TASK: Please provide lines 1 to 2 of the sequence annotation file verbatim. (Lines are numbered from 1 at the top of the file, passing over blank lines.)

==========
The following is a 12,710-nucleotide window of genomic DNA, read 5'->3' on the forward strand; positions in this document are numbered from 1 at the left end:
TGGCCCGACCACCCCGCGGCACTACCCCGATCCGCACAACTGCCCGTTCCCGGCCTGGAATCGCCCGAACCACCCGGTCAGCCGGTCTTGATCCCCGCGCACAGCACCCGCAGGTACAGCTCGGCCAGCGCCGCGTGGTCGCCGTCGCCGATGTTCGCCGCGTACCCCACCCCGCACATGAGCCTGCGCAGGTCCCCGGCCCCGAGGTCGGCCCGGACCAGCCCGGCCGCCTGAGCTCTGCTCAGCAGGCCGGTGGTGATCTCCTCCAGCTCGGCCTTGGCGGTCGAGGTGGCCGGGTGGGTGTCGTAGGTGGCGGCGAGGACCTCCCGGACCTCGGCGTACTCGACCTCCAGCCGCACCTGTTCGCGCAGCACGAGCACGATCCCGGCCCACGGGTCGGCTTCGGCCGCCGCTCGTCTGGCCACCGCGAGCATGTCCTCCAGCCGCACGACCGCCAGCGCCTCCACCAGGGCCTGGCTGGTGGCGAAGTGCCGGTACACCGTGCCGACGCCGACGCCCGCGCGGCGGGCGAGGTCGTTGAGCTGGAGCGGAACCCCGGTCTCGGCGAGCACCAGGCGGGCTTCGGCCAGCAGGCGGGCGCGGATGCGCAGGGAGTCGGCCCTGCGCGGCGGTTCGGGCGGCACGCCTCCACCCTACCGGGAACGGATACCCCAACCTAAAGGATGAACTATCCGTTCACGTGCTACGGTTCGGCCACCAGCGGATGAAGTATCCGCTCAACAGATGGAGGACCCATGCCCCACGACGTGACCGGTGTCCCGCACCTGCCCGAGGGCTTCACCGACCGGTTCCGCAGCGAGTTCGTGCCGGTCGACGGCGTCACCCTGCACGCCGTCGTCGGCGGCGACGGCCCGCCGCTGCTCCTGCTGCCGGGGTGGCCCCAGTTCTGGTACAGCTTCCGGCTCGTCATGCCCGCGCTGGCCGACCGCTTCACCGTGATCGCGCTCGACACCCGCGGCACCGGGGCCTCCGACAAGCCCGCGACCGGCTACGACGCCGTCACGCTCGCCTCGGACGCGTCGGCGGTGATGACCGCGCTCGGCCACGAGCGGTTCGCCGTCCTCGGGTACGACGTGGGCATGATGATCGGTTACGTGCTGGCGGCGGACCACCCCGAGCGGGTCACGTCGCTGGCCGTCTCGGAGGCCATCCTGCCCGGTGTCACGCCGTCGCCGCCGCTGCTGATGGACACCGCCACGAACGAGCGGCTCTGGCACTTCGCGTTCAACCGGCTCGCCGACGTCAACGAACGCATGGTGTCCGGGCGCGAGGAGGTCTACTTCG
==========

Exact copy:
The following is a 12,710-nucleotide window of genomic DNA, read 5'->3' on the forward strand; positions in this document are numbered from 1 at the left end:
TGGCCCGACCACCCCGCGGCACTACCCCGATCCGCACAACTGCCCGTTCCCGGCCTGGAATCGCCCGAACCACCCGGTCAGCCGGTCTTGATCCCCGCGCACAGCACCCGCAGGTACAGCTCGGCCAGCGCCGCGTGGTCGCCGTCGCCGATGTTCGCCGCGTACCCCACCCCGCACATGAGCCTGCGCAGGTCCCCGGCCCCGAGGTCGGCCCGGACCAGCCCGGCCGCCTGAGCTCTGCTCAGCAGGCCGGTGGTGATCTCCTCCAGCTCGGCCTTGGCGGTCGAGGTGGCCGGGTGGGTGTCGTAGGTGGCGGCGAGGACCTCCCGGACCTCGGCGTACTCGACCTCCAGCCGCACCTGTTCGCGCAGCACGAGCACGATCCCGGCCCACGGGTCGGCTTCGGCCGCCGCTCGTCTGGCCACCGCGAGCATGTCCTCCAGCCGCACGACCGCCAGCGCCTCCACCAGGGCCTGGCTGGTGGCGAAGTGCCGGTACACCGTGCCGACGCCGACGCCCGCGCGGCGGGCGAGGTCGTTGAGCTGGAGCGGAACCCCGGTCTCGGCGAGCACCAGGCGGGCTTCGGCCAGCAGGCGGGCGCGGATGCGCAGGGAGTCGGCCCTGCGCGGCGGTTCGGGCGGCACGCCTCCACCCTACCGGGAACGGATACCCCAACCTAAAGGATGAACTATCCGTTCACGTGCTACGGTTCGGCCACCAGCGGATGAAGTATCCGCTCAACAGATGGAGGACCCATGCCCCACGACGTGACCGGTGTCCCGCACCTGCCCGAGGGCTTCACCGACCGGTTCCGCAGCGAGTTCGTGCCGGTCGACGGCGTCACCCTGCACGCCGTCGTCGGCGGCGACGGCCCGCCGCTGCTCCTGCTGCCGGGGTGGCCCCAGTTCTGGTACAGCTTCCGGCTCGTCATGCCCGCGCTGGCCGACCGCTTCACCGTGATCGCGCTCGACACCCGCGGCACCGGGGCCTCCGACAAGCCCGCGACCGGCTACGACGCCGTCACGCTCGCCTCGGACGCGTCGGCGGTGATGACCGCGCTCGGCCACGAGCGGTTCGCCGTCCTCGGGTACGACGTGGGCATGATGATCGGTTACGTGCTGGCGGCGGACCACCCCGAGCGGGTCACGTCGCTGGCCGTCTCGGAGGCCATCCTGCCCGGTGTCACGCCGTCGCCGCCGCTGCTGATGGACACCGCCACGAACGAGCGGCTCTGGCACTTCGCGTTCAACCGGCTCGCCGACGTCAACGAACGCATGGTGTCCGGGCGCGAGGAGGTCTACTTCG